I banned the word ‘stressed’ from my vocabulary and this is what happened

I wanted to stop being stressed, overworked and overwhelmed so one day, I simply made a choice to stop saying the words. What happened next was surprising.

I banned the word ‘stressed’ from my vocabulary

Image: Eric Koelma

By Grace Koelma | Dare List Mama

Back in 2003...

When I was in year eight, my Geography teacher called me 'his little worrier'. He had been teaching for the better part of three decades, and was a gruff teacher on the exterior, but a big softie inside.

Mr Jacobs* would often pull me aside as I was leaving class, and tell me not to worry so much. It must have been written all over my face. 

Granted, some of that worry may have been due to the fact that I was being bullied a fair bit, and felt like I had to dumb myself down in class so I wouldn't be picked on by the class clowns. But, you know, nothing the next kid wasn't worried about either, right?

Since that day, I have always secretly considered myself a worrier, and worn it like it was a badge of honour, a heavy burden I will nobly carry, if you will.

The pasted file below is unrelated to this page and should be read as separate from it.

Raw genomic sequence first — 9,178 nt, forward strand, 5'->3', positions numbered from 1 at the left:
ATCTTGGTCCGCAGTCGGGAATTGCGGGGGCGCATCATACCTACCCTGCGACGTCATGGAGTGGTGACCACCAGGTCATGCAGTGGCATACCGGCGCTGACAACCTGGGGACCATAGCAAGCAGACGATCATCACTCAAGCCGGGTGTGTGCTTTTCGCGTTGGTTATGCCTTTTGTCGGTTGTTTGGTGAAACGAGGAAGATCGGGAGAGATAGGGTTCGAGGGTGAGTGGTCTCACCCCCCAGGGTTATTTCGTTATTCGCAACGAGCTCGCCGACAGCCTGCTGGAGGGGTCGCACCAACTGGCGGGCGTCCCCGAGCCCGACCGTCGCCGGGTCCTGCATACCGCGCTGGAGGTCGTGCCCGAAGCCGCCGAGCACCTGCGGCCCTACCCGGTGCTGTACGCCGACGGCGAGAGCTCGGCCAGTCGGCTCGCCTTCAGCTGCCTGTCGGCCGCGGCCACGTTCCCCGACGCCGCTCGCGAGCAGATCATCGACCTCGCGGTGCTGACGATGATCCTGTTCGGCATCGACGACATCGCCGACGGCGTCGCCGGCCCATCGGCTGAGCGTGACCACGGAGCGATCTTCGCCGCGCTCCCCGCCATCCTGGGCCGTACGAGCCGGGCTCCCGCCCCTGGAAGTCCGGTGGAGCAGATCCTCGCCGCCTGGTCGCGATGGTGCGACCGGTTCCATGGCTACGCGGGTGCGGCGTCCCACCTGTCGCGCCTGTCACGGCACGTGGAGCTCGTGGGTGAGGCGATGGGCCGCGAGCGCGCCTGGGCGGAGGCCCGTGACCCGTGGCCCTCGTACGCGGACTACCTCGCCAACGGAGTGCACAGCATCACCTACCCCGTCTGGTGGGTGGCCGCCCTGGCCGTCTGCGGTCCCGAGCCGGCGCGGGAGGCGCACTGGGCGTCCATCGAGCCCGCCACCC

*Not his real name.​

You see, stress and worry is glorified in our society.​

The media feeds our fears with negative, hyped up stories. In the world of digital news, I know for a fact that news headlines are intentionally engineered and crafted to 'get clicks' and to generate a strong response in us (most often fear or anger). News outlets live off controversy. 

During this past decade's growing trend of 'infotainment': the news is packaged as cheap entertainment that will appeal to the lowest common denominator.

In my years spent as a newsroom journalist, I've seen editors who discuss at length the headline that will sound the most extreme, usually with a terrible pun or pointless alliteration. Accurate presentation of the facts is just not considered. Don't believe me? Just watch all three (incredible) seasons of The Newsroom.

All this breeds a culture of fear.

A culture where stress and worry are gradually replacing a measured and informed opinion on world events, political or otherwise.

A culture where we work ourselves in the ground and then when people say we're working too hard, we sigh and tell them how much we love our jobs. #tiredbutbusy

But enough of the preamble.

Let me tell you about that time I dared myself to eradicate the word stress from my vocabulary.